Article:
Planning a “Death to the Klan” rally near the Morningside Heights housing project in Greensboro on November 3, 1979, the CWP publicly challenged the Klan. The CWP claimed that cowardly Klan members would not make an appearance and face the “wrath of the people.” The local Klan, however, sought the assistance of some neo-Nazis and responded to CWP’s challenge.
After CWP activists taunted Klansman and hit their cars, the Klansmen opened fire. Many CWPers were armed too and fire was returned, but city bred academic communists were no match for country raised Klansmen. When the gunfire ended, 5 CWP members lay dead and many more were wounded.
The infamous “Greensboro Massacre” made the CWP world famous, in the worst possible way.
Despite being filmed by journalists, all the Klansmen were acquitted after several trials, on the grounds of self defense.
Enraged by the acquittals, the CWP attempted to storm the 1980 Democratic National Convention in New York.
During the convention, 150 CWPers stormed a Democratic fundraiser at the Plaza Hotel, injuring six policemen. The next evening, a contingent of 200, armed with pick handles and Mace, tried to fight their way into Madison Square Garden, the convention site; 15 were arrested.
A proud account of the violence was published in the CWP’s Workers Viewpoint, Vol. 5, No. 31, August 25-31, 1980:
Thursday, August 14, 9 p.m.: Among the crowds on the streets all over mid-town Manhattan we walked, breaking off in twos or threes to converge quickly at one point. In a few short minutes hundreds formed a tight brigade, running in formation. Rounding the corner off 34th Street, we moved onto 8th Avenue, stopping traffic and sending the pigs scrambling. The Secret Service jammed their walkie-talkies: “The CWP is coming, with helmets and clubs.” But it was too late, we had taken them by surprise.In 1981, Mark Loo, a Chinese-American CWP member, his party comrade Rodney Johnson and unionist David Boyd, were charged with the attempted bombing of the National Shipbuilding Company in San Diego, California, during a labor dispute. The trio were represented by radical lawyer Leonard Weinglass.
Brilliant in the glare of Madison Square Garden, the site of the 1980 Democratic Convention, lit up brighter than Yankee Stadium, the demonstrators stood for three long minutes, raising fists, banners, and ringed by helmeted defense teams with sticks. Passersby stood riveted and the air snapped as the chant grew: “Greensboro, Miami, Payback Time!” “WHAT IS THIS?” people were stunned. “This is something. They are ready. Their people got killed before and they are ORGANIZED.”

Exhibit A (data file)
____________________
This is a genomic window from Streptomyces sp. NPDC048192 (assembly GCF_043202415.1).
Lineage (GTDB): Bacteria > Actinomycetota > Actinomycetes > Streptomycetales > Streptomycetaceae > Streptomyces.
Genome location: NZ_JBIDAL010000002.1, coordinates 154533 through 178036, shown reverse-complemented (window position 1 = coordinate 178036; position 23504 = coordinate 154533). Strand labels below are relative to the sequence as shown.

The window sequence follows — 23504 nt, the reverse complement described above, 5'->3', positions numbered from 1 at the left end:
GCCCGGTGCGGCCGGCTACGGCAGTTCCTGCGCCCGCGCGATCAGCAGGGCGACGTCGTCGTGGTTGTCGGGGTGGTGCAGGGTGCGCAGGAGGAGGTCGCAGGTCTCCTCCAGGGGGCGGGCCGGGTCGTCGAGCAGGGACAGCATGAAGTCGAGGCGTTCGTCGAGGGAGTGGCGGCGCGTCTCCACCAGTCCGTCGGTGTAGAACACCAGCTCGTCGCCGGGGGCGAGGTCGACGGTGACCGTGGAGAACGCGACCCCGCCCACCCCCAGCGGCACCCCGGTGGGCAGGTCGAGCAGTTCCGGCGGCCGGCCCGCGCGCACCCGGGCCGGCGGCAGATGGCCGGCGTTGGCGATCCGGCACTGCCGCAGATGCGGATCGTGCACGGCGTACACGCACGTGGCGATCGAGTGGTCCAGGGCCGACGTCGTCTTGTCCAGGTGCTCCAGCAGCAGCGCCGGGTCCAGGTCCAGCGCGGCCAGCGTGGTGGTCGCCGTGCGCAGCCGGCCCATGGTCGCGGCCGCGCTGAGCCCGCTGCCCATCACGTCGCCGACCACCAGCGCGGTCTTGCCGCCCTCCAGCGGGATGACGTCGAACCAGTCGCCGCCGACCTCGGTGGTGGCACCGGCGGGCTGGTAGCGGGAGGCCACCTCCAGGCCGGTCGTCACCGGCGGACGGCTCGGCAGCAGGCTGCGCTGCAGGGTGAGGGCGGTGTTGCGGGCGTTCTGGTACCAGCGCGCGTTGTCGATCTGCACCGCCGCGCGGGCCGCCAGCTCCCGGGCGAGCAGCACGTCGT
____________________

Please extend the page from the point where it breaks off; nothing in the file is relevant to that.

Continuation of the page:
The pigs swarmed to lock the Garden doors, clambering for their own helmets. Convention television coverage was interrupted to show this demonstration, a march like no other mere protest. Our troops about-faced and stepped out to depart. Some pigs went mad, broke ranks and charged, clubbing demonstrators including women and children. They drew .45 caliber revolvers, chasing people for blocks.
But the pigs were outmaneuvered as the demonstrators organized to fight back. “Some of the demonstrators struck policemen so hard that their riot helmets cracked,” described a New York Times article. One cop from the 114 Precinct was quoted by the New York Post as saying, “They were very well organized. Every time we tried to grab them they splintered and reformed somewhere else. It was a very dangerous situation.” “I didn’t make a single arrest. Every time I tried to collar someone, 3 or 4 came up behind to hit me over the head,” complained a cop at the hospital later.
After several minutes 26 pigs were downed, injured. Seventeen demonstrators were arrested, the rest dispersed into the night, prepared for another battle…The whipped cops, the capitalists’ first-line enforcers, one who was seen to be bawling as he stood face-to-face with the militant demonstration, tried to get even. They arrested comrades, all who were seen to be standing and almost unmarked as they entered paddy wagons. After several hours inside Midtown South precinct, the comrades were sent to hospitals with head injuries and. some broken bones.